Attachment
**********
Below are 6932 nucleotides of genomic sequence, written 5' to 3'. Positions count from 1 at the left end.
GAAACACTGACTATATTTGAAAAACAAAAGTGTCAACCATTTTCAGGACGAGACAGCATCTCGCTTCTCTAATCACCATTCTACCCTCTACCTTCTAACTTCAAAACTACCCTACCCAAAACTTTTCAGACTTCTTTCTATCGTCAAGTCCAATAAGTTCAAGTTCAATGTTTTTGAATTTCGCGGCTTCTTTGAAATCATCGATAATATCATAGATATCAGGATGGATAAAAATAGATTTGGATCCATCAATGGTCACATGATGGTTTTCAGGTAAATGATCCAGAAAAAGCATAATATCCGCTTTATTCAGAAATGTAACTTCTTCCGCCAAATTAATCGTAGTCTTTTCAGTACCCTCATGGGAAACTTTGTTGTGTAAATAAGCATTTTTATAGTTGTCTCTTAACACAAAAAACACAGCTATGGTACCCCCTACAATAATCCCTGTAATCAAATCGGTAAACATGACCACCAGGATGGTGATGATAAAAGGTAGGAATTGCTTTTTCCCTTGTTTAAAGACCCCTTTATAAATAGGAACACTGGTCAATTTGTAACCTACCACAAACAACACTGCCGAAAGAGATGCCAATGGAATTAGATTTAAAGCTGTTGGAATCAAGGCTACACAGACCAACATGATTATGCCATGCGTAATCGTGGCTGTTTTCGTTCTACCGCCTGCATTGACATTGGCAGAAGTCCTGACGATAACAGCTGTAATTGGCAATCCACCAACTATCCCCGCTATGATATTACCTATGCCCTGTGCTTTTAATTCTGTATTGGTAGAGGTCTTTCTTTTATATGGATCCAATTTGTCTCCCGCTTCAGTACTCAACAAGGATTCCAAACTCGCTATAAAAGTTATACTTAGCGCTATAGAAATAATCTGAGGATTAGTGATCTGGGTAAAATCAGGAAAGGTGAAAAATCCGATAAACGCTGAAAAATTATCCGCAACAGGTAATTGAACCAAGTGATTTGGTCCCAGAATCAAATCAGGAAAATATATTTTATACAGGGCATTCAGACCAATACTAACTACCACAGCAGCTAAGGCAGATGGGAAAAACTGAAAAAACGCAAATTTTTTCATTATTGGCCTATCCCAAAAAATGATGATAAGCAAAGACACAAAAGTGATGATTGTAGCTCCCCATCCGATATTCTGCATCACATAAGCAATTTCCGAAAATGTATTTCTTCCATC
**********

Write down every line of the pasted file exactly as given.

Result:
Below are 6932 nucleotides of genomic sequence, written 5' to 3'. Positions count from 1 at the left end.
GAAACACTGACTATATTTGAAAAACAAAAGTGTCAACCATTTTCAGGACGAGACAGCATCTCGCTTCTCTAATCACCATTCTACCCTCTACCTTCTAACTTCAAAACTACCCTACCCAAAACTTTTCAGACTTCTTTCTATCGTCAAGTCCAATAAGTTCAAGTTCAATGTTTTTGAATTTCGCGGCTTCTTTGAAATCATCGATAATATCATAGATATCAGGATGGATAAAAATAGATTTGGATCCATCAATGGTCACATGATGGTTTTCAGGTAAATGATCCAGAAAAAGCATAATATCCGCTTTATTCAGAAATGTAACTTCTTCCGCCAAATTAATCGTAGTCTTTTCAGTACCCTCATGGGAAACTTTGTTGTGTAAATAAGCATTTTTATAGTTGTCTCTTAACACAAAAAACACAGCTATGGTACCCCCTACAATAATCCCTGTAATCAAATCGGTAAACATGACCACCAGGATGGTGATGATAAAAGGTAGGAATTGCTTTTTCCCTTGTTTAAAGACCCCTTTATAAATAGGAACACTGGTCAATTTGTAACCTACCACAAACAACACTGCCGAAAGAGATGCCAATGGAATTAGATTTAAAGCTGTTGGAATCAAGGCTACACAGACCAACATGATTATGCCATGCGTAATCGTGGCTGTTTTCGTTCTACCGCCTGCATTGACATTGGCAGAAGTCCTGACGATAACAGCTGTAATTGGCAATCCACCAACTATCCCCGCTATGATATTACCTATGCCCTGTGCTTTTAATTCTGTATTGGTAGAGGTCTTTCTTTTATATGGATCCAATTTGTCTCCCGCTTCAGTACTCAACAAGGATTCCAAACTCGCTATAAAAGTTATACTTAGCGCTATAGAAATAATCTGAGGATTAGTGATCTGGGTAAAATCAGGAAAGGTGAAAAATCCGATAAACGCTGAAAAATTATCCGCAACAGGTAATTGAACCAAGTGATTTGGTCCCAGAATCAAATCAGGAAAATATATTTTATACAGGGCATTCAGACCAATACTAACTACCACAGCAGCTAAGGCAGATGGGAAAAACTGAAAAAACGCAAATTTTTTCATTATTGGCCTATCCCAAAAAATGATGATAAGCAAAGACACAAAAGTGATGATTGTAGCTCCCCATCCGATATTCTGCATCACATAAGCAATTTCCGAAAATGTATTTCTTCCATC